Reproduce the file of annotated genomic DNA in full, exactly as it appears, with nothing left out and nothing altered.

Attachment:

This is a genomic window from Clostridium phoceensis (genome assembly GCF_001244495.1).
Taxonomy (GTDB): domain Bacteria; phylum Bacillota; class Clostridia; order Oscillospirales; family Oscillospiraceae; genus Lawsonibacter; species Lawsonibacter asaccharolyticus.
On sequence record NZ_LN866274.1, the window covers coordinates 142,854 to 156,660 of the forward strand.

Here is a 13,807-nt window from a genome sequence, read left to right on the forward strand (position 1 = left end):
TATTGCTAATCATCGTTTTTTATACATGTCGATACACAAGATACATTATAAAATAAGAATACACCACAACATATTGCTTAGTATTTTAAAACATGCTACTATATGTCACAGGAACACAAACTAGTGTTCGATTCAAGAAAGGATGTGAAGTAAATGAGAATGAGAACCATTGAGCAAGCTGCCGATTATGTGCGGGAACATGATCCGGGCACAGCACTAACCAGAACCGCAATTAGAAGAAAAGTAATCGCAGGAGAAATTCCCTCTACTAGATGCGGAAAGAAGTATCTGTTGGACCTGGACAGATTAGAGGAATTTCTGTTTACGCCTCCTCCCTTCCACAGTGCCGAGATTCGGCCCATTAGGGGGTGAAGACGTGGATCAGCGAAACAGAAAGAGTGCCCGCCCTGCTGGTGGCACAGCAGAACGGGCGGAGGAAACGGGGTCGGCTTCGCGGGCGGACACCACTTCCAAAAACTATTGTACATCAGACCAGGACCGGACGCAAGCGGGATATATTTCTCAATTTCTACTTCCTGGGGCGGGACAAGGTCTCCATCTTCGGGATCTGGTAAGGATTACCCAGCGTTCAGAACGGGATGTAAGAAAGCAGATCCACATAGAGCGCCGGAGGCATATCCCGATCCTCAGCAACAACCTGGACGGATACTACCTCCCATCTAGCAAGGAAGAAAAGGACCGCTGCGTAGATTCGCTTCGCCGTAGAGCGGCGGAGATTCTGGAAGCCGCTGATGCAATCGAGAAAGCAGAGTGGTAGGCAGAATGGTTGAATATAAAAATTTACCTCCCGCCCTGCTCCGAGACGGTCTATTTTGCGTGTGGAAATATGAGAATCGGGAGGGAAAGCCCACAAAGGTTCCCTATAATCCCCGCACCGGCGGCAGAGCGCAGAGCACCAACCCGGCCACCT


This is a genomic window from Clostridium phoceensis (genome assembly GCF_001244495.1).
Taxonomy (GTDB): domain Bacteria; phylum Bacillota; class Clostridia; order Oscillospirales; family Oscillospiraceae; genus Lawsonibacter; species Lawsonibacter asaccharolyticus.
On sequence record NZ_LN866274.1, the window covers coordinates 142,854 to 156,660 of the forward strand.

Here is a 13,807-nt window from a genome sequence, read left to right on the forward strand (position 1 = left end):
TATTGCTAATCATCGTTTTTTATACATGTCGATACACAAGATACATTATAAAATAAGAATACACCACAACATATTGCTTAGTATTTTAAAACATGCTACTATATGTCACAGGAACACAAACTAGTGTTCGATTCAAGAAAGGATGTGAAGTAAATGAGAATGAGAACCATTGAGCAAGCTGCCGATTATGTGCGGGAACATGATCCGGGCACAGCACTAACCAGAACCGCAATTAGAAGAAAAGTAATCGCAGGAGAAATTCCCTCTACTAGATGCGGAAAGAAGTATCTGTTGGACCTGGACAGATTAGAGGAATTTCTGTTTACGCCTCCTCCCTTCCACAGTGCCGAGATTCGGCCCATTAGGGGGTGAAGACGTGGATCAGCGAAACAGAAAGAGTGCCCGCCCTGCTGGTGGCACAGCAGAACGGGCGGAGGAAACGGGGTCGGCTTCGCGGGCGGACACCACTTCCAAAAACTATTGTACATCAGACCAGGACCGGACGCAAGCGGGATATATTTCTCAATTTCTACTTCCTGGGGCGGGACAAGGTCTCCATCTTCGGGATCTGGTAAGGATTACCCAGCGTTCAGAACGGGATGTAAGAAAGCAGATCCACATAGAGCGCCGGAGGCATATCCCGATCCTCAGCAACAACCTGGACGGATACTACCTCCCATCTAGCAAGGAAGAAAAGGACCGCTGCGTAGATTCGCTTCGCCGTAGAGCGGCGGAGATTCTGGAAGCCGCTGATGCAATCGAGAAAGCAGAGTGGTAGGCAGAATGGTTGAATATAAAAATTTACCTCCCGCCCTGCTCCGAGACGGTCTATTTTGCGTGTGGAAATATGAGAATCGGGAGGGAAAGCCCACAAAGGTTCCCTATAATCCCCGCACCGGCGGCAGAGCGCAGAGCACCAACCCGGCCACCT